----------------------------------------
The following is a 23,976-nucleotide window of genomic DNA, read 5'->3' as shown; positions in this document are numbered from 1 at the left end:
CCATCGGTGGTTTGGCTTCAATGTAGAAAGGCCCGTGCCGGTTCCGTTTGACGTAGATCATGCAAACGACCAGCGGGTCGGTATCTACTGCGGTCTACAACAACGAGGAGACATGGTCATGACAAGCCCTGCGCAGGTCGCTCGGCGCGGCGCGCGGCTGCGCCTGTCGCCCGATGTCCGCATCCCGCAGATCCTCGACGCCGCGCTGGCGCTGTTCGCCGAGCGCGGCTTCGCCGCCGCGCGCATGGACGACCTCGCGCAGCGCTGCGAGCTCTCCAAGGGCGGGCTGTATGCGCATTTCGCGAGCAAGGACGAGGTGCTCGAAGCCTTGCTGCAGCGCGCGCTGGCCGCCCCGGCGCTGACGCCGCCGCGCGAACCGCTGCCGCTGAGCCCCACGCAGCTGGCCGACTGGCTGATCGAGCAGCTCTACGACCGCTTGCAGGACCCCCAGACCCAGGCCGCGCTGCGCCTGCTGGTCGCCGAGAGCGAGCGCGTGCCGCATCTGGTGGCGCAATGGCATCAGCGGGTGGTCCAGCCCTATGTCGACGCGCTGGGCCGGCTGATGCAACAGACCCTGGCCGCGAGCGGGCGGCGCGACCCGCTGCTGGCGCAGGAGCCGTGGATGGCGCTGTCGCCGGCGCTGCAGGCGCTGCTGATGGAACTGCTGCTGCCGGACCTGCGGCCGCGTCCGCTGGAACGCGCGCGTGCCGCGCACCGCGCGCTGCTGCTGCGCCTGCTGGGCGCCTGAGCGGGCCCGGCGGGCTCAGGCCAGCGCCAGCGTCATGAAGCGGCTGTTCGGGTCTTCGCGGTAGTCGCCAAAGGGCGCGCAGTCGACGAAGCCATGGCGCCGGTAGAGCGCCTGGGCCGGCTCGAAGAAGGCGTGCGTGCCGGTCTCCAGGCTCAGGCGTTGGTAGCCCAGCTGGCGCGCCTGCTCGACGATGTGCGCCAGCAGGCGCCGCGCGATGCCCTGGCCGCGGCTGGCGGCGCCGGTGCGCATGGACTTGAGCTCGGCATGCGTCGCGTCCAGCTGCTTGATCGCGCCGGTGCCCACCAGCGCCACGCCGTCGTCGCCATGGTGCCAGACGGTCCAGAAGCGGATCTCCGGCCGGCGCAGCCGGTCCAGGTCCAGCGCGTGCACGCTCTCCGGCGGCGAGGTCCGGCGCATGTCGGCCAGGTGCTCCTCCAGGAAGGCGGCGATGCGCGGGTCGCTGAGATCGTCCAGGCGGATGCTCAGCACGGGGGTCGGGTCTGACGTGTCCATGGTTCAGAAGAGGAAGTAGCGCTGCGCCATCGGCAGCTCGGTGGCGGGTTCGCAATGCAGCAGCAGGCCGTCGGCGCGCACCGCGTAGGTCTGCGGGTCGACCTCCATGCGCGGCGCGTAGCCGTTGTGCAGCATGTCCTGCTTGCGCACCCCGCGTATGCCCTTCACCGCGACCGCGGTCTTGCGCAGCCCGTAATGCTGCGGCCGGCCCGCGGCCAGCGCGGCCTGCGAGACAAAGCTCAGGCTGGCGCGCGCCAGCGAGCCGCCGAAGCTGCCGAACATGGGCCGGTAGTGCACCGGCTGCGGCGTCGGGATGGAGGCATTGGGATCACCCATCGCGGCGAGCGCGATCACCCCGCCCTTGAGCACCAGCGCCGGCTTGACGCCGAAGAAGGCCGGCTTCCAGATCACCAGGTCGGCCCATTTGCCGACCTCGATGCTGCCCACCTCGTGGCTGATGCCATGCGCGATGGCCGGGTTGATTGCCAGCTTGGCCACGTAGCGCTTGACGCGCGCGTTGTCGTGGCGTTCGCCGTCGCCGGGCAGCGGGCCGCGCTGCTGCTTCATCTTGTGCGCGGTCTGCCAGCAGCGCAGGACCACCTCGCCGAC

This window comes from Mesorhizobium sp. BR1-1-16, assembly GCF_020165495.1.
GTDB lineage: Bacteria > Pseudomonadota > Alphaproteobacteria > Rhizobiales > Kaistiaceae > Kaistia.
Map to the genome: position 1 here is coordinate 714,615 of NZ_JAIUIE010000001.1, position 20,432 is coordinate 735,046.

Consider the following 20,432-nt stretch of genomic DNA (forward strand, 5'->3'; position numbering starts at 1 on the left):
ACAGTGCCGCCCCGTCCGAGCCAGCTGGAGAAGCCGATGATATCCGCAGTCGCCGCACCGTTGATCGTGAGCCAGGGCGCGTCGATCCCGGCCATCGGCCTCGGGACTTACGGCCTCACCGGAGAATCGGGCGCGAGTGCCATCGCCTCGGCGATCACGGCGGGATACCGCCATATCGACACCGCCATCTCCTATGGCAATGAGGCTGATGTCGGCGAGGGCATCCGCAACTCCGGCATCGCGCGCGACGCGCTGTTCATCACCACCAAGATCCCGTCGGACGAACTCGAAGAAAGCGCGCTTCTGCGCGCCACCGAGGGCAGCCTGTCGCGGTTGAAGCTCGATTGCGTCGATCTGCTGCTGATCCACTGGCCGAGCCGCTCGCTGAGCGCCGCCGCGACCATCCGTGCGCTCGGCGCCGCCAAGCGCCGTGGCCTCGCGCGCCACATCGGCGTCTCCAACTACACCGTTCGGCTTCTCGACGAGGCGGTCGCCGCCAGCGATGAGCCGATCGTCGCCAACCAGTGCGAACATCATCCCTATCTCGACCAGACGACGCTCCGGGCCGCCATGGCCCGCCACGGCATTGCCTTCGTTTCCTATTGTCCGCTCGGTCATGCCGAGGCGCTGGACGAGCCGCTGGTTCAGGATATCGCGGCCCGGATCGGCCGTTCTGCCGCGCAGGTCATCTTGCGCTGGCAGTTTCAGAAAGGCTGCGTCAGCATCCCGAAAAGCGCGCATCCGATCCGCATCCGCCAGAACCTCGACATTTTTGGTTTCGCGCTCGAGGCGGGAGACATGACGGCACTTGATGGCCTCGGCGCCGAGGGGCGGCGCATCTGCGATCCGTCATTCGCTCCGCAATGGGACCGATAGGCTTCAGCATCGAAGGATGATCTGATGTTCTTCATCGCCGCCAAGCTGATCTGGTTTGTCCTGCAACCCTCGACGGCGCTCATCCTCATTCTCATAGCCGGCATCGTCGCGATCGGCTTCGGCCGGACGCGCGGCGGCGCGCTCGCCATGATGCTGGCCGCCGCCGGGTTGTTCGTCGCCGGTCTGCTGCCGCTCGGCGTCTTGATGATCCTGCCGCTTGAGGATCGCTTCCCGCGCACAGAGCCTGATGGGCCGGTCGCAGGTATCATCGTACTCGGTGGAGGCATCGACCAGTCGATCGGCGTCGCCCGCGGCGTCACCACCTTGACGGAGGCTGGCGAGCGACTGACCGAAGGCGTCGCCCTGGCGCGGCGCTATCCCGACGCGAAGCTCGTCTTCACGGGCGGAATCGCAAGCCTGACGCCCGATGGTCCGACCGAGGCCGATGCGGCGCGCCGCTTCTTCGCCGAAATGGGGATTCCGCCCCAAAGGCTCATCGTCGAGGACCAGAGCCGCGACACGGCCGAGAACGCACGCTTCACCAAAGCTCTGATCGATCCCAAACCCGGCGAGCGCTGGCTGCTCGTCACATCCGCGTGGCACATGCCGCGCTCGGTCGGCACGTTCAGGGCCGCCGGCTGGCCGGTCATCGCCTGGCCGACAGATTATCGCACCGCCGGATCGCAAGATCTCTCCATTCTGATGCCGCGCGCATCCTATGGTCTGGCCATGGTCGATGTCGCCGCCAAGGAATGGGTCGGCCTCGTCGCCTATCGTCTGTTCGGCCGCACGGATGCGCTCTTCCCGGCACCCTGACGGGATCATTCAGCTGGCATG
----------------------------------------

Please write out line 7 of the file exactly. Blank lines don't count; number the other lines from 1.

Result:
ACAGTGCCGCCCCGTCCGAGCCAGCTGGAGAAGCCGATGATATCCGCAGTCGCCGCACCGTTGATCGTGAGCCAGGGCGCGTCGATCCCGGCCATCGGCCTCGGGACTTACGGCCTCACCGGAGAATCGGGCGCGAGTGCCATCGCCTCGGCGATCACGGCGGGATACCGCCATATCGACACCGCCATCTCCTATGGCAATGAGGCTGATGTCGGCGAGGGCATCCGCAACTCCGGCATCGCGCGCGACGCGCTGTTCATCACCACCAAGATCCCGTCGGACGAACTCGAAGAAAGCGCGCTTCTGCGCGCCACCGAGGGCAGCCTGTCGCGGTTGAAGCTCGATTGCGTCGATCTGCTGCTGATCCACTGGCCGAGCCGCTCGCTGAGCGCCGCCGCGACCATCCGTGCGCTCGGCGCCGCCAAGCGCCGTGGCCTCGCGCGCCACATCGGCGTCTCCAACTACACCGTTCGGCTTCTCGACGAGGCGGTCGCCGCCAGCGATGAGCCGATCGTCGCCAACCAGTGCGAACATCATCCCTATCTCGACCAGACGACGCTCCGGGCCGCCATGGCCCGCCACGGCATTGCCTTCGTTTCCTATTGTCCGCTCGGTCATGCCGAGGCGCTGGACGAGCCGCTGGTTCAGGATATCGCGGCCCGGATCGGCCGTTCTGCCGCGCAGGTCATCTTGCGCTGGCAGTTTCAGAAAGGCTGCGTCAGCATCCCGAAAAGCGCGCATCCGATCCGCATCCGCCAGAACCTCGACATTTTTGGTTTCGCGCTCGAGGCGGGAGACATGACGGCACTTGATGGCCTCGGCGCCGAGGGGCGGCGCATCTGCGATCCGTCATTCGCTCCGCAATGGGACCGATAGGCTTCAGCATCGAAGGATGATCTGATGTTCTTCATCGCCGCCAAGCTGATCTGGTTTGTCCTGCAACCCTCGACGGCGCTCATCCTCATTCTCATAGCCGGCATCGTCGCGATCGGCTTCGGCCGGACGCGCGGCGGCGCGCTCGCCATGATGCTGGCCGCCGCCGGGTTGTTCGTCGCCGGTCTGCTGCCGCTCGGCGTCTTGATGATCCTGCCGCTTGAGGATCGCTTCCCGCGCACAGAGCCTGATGGGCCGGTCGCAGGTATCATCGTACTCGGTGGAGGCATCGACCAGTCGATCGGCGTCGCCCGCGGCGTCACCACCTTGACGGAGGCTGGCGAGCGACTGACCGAAGGCGTCGCCCTGGCGCGGCGCTATCCCGACGCGAAGCTCGTCTTCACGGGCGGAATCGCAAGCCTGACGCCCGATGGTCCGACCGAGGCCGATGCGGCGCGCCGCTTCTTCGCCGAAATGGGGATTCCGCCCCAAAGGCTCATCGTCGAGGACCAGAGCCGCGACACGGCCGAGAACGCACGCTTCACCAAAGCTCTGATCGATCCCAAACCCGGCGAGCGCTGGCTGCTCGTCACATCCGCGTGGCACATGCCGCGCTCGGTCGGCACGTTCAGGGCCGCCGGCTGGCCGGTCATCGCCTGGCCGACAGATTATCGCACCGCCGGATCGCAAGATCTCTCCATTCTGATGCCGCGCGCATCCTATGGTCTGGCCATGGTCGATGTCGCCGCCAAGGAATGGGTCGGCCTCGTCGCCTATCGTCTGTTCGGCCGCACGGATGCGCTCTTCCCGGCACCCTGACGGGATCATTCAGCTGGCATG